To understand why the psychiatric association stands alone in its tough position, and why the Goldwater Rule is so unique, one has to appreciate the context of the 1960s and 1970s. At that time psychoanalytically oriented psychodynamic theorizing was the dominant style in psychiatry. In this period that gave rise to the young Woody Allen’s neurotic character, sophisticates were far more obsessed with Freud and Freudianism than they are now. In the mid-1960s no one gave a thought to eliminating homosexuality from the diagnostic manual, as happened in 1973. Experimental neuroscience was vastly less developed and promising 50 years ago, especially in human beings. Other than some behaviorist therapy in massive mental hospitals psychoanalysis was the major game in town.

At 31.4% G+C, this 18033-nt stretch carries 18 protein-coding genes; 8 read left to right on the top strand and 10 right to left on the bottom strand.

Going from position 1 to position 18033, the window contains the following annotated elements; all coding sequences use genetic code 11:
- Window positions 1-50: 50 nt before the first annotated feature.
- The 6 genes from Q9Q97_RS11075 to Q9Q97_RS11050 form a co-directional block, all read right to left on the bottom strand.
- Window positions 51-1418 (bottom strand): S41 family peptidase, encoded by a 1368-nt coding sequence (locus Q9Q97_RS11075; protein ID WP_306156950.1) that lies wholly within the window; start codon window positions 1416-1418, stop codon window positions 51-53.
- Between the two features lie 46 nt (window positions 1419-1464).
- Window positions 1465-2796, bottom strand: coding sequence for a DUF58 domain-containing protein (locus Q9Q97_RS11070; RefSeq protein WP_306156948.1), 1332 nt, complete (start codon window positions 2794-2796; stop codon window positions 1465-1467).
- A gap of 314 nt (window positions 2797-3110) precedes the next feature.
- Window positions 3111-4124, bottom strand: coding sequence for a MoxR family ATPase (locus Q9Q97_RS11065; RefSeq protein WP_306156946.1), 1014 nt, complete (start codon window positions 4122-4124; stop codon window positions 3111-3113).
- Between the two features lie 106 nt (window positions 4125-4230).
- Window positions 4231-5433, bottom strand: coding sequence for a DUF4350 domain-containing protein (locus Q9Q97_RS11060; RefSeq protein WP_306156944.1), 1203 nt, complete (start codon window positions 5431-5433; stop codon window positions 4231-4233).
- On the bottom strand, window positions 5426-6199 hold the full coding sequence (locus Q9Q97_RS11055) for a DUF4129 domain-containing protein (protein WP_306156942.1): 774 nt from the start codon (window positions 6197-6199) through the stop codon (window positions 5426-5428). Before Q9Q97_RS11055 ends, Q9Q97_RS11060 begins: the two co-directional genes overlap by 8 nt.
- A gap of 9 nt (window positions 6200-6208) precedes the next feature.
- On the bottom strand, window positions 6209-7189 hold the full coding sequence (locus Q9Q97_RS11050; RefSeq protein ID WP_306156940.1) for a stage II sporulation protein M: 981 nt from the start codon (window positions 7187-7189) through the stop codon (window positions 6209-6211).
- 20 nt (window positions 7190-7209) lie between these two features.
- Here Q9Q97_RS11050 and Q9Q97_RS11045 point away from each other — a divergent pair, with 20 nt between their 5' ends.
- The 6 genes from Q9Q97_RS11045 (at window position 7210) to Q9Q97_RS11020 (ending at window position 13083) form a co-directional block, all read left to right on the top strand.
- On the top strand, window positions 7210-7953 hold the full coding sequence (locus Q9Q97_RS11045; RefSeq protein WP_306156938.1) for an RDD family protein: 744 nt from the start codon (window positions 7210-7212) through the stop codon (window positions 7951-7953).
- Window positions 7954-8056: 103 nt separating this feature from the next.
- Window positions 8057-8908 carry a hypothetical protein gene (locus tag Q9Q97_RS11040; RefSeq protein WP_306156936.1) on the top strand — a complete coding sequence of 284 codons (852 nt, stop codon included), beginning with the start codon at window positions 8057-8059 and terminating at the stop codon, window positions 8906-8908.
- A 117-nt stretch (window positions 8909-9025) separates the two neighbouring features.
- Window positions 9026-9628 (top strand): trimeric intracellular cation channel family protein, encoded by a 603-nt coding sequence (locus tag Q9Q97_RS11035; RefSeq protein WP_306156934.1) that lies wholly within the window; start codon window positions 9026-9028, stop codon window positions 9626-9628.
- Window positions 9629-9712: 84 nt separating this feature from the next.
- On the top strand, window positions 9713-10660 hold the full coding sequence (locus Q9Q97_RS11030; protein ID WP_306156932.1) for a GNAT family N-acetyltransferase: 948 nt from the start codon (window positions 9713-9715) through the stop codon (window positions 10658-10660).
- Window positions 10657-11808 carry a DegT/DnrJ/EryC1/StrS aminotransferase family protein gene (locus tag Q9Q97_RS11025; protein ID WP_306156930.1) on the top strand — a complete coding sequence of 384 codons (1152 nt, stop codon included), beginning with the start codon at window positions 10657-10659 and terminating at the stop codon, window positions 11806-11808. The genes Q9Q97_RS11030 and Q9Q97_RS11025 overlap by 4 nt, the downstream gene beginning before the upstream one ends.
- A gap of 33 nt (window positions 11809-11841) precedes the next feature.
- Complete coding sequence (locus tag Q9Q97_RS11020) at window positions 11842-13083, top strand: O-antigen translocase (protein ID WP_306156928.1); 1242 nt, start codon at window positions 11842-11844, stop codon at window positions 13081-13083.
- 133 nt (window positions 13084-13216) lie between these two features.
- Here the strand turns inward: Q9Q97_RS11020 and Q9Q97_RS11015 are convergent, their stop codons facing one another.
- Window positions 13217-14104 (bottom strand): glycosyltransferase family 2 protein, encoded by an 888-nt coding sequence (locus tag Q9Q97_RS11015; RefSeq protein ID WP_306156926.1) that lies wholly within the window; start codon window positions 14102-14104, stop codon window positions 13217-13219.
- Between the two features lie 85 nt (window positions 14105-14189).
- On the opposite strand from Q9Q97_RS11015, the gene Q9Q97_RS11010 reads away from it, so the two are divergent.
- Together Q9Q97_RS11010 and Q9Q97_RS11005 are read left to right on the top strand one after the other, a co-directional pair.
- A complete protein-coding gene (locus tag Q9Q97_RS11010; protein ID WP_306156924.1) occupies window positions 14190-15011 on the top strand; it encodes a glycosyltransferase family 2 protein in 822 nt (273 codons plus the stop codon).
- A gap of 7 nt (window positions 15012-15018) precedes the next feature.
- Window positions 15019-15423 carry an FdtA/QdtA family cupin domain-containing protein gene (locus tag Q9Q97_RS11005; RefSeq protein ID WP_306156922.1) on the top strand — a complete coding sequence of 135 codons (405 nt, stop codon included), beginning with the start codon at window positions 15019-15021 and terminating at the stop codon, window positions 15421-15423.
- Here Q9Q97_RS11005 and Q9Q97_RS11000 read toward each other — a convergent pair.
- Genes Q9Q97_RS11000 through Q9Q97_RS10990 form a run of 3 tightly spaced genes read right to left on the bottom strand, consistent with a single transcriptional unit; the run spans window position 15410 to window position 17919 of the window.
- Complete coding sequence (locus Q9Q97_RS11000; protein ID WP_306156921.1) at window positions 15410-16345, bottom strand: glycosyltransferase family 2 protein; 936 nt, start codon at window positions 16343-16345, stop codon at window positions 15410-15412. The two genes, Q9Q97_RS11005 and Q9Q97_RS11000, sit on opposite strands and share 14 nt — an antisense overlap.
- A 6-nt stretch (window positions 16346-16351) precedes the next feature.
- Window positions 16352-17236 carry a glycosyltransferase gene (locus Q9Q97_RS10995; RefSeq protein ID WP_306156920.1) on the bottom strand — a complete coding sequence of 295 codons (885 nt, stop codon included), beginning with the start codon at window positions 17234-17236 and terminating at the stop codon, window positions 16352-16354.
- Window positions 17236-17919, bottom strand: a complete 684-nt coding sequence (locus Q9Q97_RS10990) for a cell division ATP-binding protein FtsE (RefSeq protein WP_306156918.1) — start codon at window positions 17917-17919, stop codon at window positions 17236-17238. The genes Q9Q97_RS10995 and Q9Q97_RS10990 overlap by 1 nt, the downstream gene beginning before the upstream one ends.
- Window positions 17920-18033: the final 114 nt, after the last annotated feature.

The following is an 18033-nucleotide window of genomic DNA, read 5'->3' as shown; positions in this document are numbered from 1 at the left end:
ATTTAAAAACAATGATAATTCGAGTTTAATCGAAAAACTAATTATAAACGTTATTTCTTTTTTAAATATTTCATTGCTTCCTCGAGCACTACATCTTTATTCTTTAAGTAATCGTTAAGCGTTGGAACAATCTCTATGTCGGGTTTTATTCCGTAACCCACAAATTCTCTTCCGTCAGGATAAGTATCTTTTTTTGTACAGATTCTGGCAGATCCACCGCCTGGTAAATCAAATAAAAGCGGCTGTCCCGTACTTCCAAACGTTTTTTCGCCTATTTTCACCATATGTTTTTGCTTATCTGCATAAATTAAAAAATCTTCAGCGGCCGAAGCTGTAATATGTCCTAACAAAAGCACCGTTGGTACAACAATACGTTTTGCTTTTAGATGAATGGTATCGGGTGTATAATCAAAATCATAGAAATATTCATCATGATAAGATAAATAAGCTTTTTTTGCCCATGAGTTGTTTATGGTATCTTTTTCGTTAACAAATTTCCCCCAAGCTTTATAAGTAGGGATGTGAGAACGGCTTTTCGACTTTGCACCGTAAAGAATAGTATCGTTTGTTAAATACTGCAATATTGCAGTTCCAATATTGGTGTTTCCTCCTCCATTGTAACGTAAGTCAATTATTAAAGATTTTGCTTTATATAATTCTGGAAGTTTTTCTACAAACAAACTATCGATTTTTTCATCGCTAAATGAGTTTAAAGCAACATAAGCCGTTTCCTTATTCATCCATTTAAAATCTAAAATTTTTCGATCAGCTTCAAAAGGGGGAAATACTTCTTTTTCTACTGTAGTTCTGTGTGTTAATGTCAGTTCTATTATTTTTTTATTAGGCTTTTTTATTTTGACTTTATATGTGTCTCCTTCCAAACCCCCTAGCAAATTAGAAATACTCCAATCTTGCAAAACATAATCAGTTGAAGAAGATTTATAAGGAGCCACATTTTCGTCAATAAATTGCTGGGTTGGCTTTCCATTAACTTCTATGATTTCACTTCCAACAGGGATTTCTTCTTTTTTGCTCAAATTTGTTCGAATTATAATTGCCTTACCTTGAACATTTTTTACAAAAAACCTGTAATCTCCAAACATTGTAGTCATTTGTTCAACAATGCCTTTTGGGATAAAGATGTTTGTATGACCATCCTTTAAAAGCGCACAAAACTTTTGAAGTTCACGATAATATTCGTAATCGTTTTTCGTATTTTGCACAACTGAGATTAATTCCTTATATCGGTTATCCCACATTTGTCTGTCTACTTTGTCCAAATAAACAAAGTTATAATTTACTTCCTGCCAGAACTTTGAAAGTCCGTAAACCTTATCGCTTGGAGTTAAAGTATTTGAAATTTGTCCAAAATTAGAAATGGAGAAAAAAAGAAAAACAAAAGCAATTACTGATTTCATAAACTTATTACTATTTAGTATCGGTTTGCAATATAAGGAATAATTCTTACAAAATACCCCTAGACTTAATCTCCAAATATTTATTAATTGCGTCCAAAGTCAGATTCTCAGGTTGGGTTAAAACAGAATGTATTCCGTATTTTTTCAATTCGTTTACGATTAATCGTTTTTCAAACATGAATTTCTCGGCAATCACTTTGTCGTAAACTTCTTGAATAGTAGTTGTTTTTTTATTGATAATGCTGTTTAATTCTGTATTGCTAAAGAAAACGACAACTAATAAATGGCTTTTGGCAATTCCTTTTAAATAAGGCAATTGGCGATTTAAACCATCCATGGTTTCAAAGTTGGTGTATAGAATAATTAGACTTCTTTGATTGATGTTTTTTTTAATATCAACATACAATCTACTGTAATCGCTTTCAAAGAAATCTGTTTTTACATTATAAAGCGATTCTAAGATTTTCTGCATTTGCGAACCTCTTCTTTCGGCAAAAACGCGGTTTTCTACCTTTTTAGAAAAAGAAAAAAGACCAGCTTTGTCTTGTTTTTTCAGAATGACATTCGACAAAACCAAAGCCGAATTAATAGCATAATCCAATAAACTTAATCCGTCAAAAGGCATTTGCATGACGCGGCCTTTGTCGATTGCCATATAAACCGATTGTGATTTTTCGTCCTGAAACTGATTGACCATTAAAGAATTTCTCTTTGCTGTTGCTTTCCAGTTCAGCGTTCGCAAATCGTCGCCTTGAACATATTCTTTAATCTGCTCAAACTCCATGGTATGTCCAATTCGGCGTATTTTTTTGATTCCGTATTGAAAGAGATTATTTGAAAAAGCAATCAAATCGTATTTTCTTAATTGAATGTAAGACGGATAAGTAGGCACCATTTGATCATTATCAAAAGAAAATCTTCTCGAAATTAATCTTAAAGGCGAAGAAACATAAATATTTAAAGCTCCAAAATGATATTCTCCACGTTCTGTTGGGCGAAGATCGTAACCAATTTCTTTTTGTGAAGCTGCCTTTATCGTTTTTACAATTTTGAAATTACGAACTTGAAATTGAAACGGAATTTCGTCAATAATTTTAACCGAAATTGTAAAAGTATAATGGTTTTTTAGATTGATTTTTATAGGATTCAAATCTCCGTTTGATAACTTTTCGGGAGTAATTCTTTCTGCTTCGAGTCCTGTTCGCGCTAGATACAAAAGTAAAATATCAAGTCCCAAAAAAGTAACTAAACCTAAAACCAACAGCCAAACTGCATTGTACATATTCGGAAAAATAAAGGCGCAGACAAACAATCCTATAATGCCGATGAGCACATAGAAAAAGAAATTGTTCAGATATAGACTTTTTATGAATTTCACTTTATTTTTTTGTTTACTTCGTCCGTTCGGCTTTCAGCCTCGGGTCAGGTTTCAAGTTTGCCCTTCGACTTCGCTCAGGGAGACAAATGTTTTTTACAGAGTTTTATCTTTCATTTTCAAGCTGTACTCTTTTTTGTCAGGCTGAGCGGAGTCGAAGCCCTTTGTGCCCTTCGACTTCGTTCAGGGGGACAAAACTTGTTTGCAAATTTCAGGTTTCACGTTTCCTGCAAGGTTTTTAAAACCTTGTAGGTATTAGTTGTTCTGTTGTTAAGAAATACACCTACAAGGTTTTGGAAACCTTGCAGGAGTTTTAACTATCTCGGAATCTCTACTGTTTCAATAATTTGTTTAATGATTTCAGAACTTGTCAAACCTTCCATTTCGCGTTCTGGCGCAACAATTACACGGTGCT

So psychoanalytic psychiatrists had serious clout in 1964, therefore they had much to lose by being embarrassed by association with amateurish psychological assessments and poor political prognostication – not to mention a scurrilous publication like Fact.
But there was yet another reason for professional psychiatry’s reaction to the Goldwater debacle. For decades some psychoanalysts had dabbled in analysis of major figures, including those who were dead. Freud himself attempted to analyze Dostoevsky and da Vinci. In Moses and Monotheism he contended that Moses was really an Egyptian prince whose Jewish status was concocted by Jews, guilt-ridden about murdering their father figure.